Also since I last blogged I also had a wonderful invite from the team at UHCW to come and judge their exciting Hand Hygiene poster competition, which involved both local primary school children and in-patients, all tasked with getting the vital “Hand Hygiene” message over.  These posters were displayed in the main entrance area of the hospital for over a week, generating much interest from Public and Staff alike, showing the worth of such apparently simple innovations.  Even some of the parents of the children came to see the handiwork of their offspring, and you could see the pride clearly – and also, interestingly, comments like “Oh yes, they’ve been on and on about when we should be washing our hands at home now…”. 

Baked Goodness for all!

Baked Goodness for all!

Not just your standard poster competition then…!The judging panel found picking winners in each of the age categories nearly impossible, because each child seemed to have managed to put their own unique spin on the challenge, some going with the ‘Big and Bold’ strategy, others using ‘Devil in the Detail’, whilst others were just amazingly beautiful and colourful.  Naturally, we needed cake to help us with our discussions, and fortunately the IPCT office is a haven for such baked goodness….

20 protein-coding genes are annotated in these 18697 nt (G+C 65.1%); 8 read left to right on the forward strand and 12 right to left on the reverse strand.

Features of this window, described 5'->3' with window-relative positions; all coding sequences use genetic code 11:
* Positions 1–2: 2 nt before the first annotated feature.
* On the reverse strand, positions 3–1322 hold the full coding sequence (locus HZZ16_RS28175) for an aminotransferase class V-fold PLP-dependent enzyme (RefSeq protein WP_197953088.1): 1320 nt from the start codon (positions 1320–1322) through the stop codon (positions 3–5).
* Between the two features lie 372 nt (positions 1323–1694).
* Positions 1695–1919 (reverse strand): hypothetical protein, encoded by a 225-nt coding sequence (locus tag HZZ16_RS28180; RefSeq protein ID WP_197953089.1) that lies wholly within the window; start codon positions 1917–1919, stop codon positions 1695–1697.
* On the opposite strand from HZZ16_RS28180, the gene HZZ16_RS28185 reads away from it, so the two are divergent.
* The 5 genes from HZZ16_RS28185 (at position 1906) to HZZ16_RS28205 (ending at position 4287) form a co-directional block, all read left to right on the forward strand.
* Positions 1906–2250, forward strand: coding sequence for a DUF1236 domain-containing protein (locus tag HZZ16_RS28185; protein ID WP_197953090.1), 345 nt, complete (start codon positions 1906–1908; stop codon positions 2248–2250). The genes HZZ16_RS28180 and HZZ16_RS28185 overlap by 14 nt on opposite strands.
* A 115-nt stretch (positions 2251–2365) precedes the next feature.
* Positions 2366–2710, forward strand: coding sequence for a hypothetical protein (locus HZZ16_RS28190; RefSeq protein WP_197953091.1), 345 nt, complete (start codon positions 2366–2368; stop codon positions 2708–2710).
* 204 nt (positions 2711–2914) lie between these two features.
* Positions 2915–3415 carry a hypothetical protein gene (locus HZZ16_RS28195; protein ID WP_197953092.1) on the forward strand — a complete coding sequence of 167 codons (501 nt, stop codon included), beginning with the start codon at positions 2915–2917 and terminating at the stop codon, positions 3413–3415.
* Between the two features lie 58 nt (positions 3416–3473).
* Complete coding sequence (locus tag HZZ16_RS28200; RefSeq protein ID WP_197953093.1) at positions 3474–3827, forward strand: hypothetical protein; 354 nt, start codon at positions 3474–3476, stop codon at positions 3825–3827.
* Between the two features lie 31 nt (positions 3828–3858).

In the end the winners reflect a real mixture, and the overall winner will be on display at UHCW soon – contact UHCW IPCT for more information.

Global Hand Hygiene Day – My Challenge

In preparation for May 5th – Global Hand Hygiene DayProfessor Didier Pittet Tweeted a call asking what everyone would personally be doing to mark the event…which made me think about what I could do, specifically, on that date.  I decided, as my main activity in the sphere on Hand Hygiene at the moment is research, to set myself the target of trying to submit my first academic paper to a journal for review on May 5th.  I chose the Journal of Infection Prevention (JIP), as it is the Journal of the Infection Prevention Society (IPS) who I have found an invaluable source of inspiration, information and support, and I felt that my research may be best suited to their audience at this stage.  Having contacted the Editor (the wonderful Dr Neil Wigglesworth, who I’d met briefly at IFIC 2012) and received a virtually immediate response to confirm that the topic would be fitting for JIP, I knuckled down and (with my co-author!!) managed to get this paper to a format suitable for submission…thus it found itself winging its way off to the reviewers on the 5th May precisely.   Time will tell as to what feedback is returned, but we’re just looking forward to hearing what ‘outside eyes’ think of the topic, so we can take it from there. Don’t worry, I’ll keep you posted…